Two days in, he nailed the attire.

After Tuesday's organized team activity, Tramon Williams wore a T-shirt featuring the face of the "Star Wars" character, Yoda. Williams is a huge fan of the movies. But he also wants to be the older, wiser, go-to voice of reason in the Green Bay Packers' secondary.

Or, in other words, the resident Jedi Master.

When Williams looks left and looks right, he sees a lot of youth.

"I know the guys are going to look to me for guidance, and I will embrace that role," Williams said. "I will be the leader of these guys."

That player — for seven years and 100-plus games — was Charles Woodson. Talking about "leadership" is too often an abstract, vague conversation in sports media. In Woodson, however, the Packers had a legitimate locker room presence, a battle-tested veteran who led by example and his words. With Woodson released and off to the Oakland Raiders, Williams aims to serve that role in 2013 and beyond.

It's time, he says. His shoulder healed, Williams wants to be the one younger players look up to.

"We know that when Charles was here, he had that role," Williams said. "He was the leader of this group. He taught us things. And I'm going to keep that alive — I'm going to keep that alive. I'm going to come out and do the same thing. The younger guys usually come to me for things anyway. So whatever they need, I'm going to try to get those guys up to speed to play."

There was Woodson's speech in Chicago after the 2010 NFC Championship Game. And there was another blunt message to the team the Wednesday after Green Bay's crushing loss at Seattle last season. But when asked to quantify Woodson's leadership ability, Williams immediately points to what the vet did away from the field — away from Wisconsin entirely.

Two off-seasons ago, Williams said he dropped by a training facility in Houston, where one of the trainers raved about Woodson. The trainer called Woodson "the hardest worker I've ever seen." Williams made a mental note, visited another facility in Houston and a second trainer said the same exact thing.

"Everybody was saying the same thing," Williams said, "that he was one of the hardest-working guys they had."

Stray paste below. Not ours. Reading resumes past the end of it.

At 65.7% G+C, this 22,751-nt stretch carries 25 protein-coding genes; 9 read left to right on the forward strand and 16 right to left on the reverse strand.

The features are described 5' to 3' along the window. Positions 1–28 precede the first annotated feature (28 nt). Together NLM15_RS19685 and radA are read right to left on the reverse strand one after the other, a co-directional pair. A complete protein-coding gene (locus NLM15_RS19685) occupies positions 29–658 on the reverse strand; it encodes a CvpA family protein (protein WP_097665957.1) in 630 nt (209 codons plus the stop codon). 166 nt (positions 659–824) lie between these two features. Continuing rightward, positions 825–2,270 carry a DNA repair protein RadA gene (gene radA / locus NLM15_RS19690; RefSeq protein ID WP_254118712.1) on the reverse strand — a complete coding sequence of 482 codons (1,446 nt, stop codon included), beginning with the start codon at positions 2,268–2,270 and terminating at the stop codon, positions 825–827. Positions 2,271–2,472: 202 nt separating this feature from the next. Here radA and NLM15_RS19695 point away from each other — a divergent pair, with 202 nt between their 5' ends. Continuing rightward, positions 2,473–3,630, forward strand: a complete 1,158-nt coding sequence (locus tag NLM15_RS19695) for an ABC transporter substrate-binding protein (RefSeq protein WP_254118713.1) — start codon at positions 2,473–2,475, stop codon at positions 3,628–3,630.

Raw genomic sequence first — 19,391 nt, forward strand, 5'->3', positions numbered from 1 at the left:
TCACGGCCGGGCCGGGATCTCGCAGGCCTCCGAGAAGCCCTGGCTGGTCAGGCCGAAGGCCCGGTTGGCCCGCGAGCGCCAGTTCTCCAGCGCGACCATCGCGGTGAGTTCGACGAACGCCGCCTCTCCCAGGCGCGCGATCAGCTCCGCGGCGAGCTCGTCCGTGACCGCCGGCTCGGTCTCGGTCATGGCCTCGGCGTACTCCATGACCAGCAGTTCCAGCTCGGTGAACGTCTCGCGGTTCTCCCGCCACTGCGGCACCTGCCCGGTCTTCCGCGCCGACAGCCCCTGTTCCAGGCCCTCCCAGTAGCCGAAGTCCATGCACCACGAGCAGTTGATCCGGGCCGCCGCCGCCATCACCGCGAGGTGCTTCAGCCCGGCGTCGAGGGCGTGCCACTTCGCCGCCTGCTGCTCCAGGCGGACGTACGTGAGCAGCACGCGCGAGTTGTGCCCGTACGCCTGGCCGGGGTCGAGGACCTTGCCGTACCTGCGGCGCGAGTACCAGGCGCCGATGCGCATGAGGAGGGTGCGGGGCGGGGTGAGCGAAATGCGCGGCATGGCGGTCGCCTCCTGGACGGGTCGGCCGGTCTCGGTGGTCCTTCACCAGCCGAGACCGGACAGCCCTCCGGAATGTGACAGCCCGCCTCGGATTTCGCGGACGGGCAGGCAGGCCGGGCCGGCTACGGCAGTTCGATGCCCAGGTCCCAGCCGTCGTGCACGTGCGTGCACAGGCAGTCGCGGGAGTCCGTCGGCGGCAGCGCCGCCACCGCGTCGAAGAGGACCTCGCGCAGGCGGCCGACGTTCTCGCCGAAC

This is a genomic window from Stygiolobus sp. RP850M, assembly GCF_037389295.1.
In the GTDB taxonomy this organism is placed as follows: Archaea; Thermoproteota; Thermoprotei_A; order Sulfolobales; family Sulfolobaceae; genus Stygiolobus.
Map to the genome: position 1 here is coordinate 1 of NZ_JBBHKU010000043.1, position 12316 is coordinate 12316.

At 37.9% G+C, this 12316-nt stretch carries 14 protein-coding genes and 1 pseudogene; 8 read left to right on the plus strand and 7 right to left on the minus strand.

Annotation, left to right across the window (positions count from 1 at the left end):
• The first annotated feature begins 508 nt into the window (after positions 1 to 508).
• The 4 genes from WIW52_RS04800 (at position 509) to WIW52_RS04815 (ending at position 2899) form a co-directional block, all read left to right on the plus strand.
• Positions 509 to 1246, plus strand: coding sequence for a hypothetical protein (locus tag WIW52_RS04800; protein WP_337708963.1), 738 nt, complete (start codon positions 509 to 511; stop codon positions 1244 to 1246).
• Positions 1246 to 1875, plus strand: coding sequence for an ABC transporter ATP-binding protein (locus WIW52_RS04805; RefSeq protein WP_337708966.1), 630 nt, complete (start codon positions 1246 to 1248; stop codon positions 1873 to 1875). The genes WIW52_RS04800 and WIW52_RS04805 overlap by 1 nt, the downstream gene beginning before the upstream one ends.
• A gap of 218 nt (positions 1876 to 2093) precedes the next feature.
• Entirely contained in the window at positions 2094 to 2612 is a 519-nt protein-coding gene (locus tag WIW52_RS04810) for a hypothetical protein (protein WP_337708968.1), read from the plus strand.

Past minicamps, Williams explained, can paint an inaccurate portrait of Woodson. He often wasn't practicing. But he was "always working," Williams said. Hearing two different trainers from two different places — miles and miles away from Green Bay — anoint Woodson the hardest worker they've ever seen further made him a believer.

At his peak in Green Bay, Woodson was the heartbeat of the defense.

"You can't get those results without working — what he got," Williams said. "To see that and witness that, I think it helps you out. ...I was like, 'Charles Woodson?!' Everybody thinks 'Wood' just shows up and he can ball, but he put in the work."

Entering his seventh pro season, Williams hopes to do the same. The nerve damage in his shoulder from the 2011 season has dramatically healed. And with trainer LeRoy Franklin in Sugar Land, Texas, he's trying to build his own word-of-mouth legacy.

Workouts typically run from 9 a.m.-4 p.m. The two do a yoga workout for about 75 minutes, dive into an hour-long warm-up that consists of 1,000 jump ropes, the dot drill and sprint-agility work. Then it's off to the workouts. They'll work with weights for a couple hours and — when the Texas heat reaches triple-digits around 2 p.m. — they head outside for running drills.

"He does the things in the off-season that a lot of guys don't want to do," said Franklin, who has been Williams' trainer since his rookie year. "I have a motto — 'Outwork everybody.' That's something Tramon does and takes to heart. We always talk about the fact that you have to do the things that the other guys don't want to do.

"He's literally going to outwork everybody."